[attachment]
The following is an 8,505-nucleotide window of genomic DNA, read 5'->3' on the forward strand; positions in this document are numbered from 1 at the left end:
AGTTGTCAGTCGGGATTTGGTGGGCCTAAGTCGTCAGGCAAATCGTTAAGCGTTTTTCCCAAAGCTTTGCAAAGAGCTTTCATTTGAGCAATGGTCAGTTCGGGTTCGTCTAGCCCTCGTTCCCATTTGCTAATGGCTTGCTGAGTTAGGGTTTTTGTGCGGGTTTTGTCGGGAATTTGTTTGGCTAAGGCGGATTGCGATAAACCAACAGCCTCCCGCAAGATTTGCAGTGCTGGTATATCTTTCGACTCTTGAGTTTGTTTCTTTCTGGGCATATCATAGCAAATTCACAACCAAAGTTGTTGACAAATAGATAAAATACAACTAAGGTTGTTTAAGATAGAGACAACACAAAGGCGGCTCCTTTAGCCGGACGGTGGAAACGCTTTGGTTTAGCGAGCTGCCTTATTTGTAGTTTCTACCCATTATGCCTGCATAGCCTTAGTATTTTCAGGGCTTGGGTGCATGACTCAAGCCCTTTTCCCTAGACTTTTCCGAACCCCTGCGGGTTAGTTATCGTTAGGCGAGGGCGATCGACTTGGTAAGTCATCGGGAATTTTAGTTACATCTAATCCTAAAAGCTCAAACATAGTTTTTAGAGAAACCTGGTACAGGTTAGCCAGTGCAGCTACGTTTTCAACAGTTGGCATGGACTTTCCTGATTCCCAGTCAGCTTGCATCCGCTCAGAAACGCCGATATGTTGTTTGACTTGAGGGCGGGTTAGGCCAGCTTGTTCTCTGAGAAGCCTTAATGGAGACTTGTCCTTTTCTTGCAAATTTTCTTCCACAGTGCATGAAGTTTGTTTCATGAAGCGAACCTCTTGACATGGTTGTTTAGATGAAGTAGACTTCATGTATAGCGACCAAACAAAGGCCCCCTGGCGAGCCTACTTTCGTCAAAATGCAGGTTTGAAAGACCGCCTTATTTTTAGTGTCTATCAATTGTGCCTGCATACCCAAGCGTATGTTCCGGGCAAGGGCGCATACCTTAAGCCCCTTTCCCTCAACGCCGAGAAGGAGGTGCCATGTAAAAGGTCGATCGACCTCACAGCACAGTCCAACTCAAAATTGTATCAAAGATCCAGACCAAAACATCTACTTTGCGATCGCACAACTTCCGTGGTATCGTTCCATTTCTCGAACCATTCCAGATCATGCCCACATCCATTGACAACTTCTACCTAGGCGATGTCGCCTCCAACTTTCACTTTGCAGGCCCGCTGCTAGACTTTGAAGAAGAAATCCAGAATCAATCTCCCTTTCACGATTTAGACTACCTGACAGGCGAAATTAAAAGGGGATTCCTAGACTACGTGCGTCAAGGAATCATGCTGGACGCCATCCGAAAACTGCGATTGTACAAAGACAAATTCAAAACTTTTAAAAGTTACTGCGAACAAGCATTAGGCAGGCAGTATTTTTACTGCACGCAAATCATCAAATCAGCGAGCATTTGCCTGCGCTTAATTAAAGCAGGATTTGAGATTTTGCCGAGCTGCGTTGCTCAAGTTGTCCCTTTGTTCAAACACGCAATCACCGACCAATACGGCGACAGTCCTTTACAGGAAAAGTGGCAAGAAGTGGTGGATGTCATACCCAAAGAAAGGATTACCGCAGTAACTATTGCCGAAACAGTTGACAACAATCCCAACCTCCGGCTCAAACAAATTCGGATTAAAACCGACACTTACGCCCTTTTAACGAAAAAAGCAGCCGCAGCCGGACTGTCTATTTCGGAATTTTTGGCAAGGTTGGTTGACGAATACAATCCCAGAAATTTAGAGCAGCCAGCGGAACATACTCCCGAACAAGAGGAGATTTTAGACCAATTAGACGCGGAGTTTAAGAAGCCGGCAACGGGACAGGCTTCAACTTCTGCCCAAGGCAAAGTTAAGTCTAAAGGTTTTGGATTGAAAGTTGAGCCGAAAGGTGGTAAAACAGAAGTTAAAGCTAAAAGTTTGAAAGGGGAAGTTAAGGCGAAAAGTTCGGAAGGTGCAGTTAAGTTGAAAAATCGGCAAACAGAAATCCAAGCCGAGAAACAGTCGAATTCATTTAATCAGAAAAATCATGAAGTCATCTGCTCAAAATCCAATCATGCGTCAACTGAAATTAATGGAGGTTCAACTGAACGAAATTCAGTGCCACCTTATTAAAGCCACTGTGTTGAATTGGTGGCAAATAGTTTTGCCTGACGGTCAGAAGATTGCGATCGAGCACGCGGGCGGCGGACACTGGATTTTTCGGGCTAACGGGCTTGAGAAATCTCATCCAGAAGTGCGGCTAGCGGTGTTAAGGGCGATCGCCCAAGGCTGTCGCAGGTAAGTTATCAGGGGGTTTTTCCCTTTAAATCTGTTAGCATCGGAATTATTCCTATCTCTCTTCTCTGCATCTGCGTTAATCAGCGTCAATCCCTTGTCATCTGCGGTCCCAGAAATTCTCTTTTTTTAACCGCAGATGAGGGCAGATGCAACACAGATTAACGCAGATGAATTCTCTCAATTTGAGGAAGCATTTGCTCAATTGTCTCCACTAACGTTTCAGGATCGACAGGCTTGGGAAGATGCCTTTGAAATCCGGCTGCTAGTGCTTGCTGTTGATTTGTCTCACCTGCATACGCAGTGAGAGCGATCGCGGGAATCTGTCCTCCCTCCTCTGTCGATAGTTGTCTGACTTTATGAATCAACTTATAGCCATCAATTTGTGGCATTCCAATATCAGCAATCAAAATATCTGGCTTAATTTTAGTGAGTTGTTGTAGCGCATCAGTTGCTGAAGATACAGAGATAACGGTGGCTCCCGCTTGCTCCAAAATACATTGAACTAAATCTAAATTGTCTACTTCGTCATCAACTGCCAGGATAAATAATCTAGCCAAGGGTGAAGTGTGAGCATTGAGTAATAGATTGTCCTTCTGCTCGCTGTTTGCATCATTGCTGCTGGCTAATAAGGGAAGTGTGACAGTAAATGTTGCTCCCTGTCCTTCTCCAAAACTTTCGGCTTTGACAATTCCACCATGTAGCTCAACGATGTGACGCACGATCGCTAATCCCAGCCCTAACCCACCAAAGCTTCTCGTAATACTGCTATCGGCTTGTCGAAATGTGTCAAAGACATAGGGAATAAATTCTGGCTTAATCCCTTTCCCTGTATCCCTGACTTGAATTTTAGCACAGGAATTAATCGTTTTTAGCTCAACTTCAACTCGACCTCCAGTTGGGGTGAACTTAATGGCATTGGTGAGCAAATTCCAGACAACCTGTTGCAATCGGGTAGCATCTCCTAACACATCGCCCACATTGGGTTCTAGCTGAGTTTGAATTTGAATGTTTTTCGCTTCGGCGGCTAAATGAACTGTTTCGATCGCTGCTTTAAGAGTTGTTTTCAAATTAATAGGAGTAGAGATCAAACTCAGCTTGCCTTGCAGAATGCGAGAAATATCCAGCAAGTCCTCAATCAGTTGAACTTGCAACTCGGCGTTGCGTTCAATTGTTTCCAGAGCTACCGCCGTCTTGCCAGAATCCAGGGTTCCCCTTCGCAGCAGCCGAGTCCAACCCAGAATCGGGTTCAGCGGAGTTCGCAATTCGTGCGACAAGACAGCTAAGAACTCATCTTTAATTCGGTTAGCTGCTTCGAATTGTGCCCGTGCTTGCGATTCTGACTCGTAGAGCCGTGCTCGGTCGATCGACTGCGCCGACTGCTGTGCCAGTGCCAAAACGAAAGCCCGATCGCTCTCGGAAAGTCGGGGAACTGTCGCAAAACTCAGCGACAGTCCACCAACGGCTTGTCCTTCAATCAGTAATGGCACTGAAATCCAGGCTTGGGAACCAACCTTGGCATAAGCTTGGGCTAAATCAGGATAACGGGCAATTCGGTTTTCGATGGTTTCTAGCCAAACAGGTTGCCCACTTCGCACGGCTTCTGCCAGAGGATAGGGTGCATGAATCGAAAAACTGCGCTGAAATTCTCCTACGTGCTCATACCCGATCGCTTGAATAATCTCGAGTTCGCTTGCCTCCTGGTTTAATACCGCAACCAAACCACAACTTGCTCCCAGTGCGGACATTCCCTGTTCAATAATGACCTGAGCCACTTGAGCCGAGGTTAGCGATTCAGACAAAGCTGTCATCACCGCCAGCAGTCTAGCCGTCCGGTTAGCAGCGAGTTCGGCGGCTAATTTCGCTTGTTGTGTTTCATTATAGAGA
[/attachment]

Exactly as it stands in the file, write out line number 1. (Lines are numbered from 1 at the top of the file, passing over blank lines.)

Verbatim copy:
The following is an 8,505-nucleotide window of genomic DNA, read 5'->3' on the forward strand; positions in this document are numbered from 1 at the left end: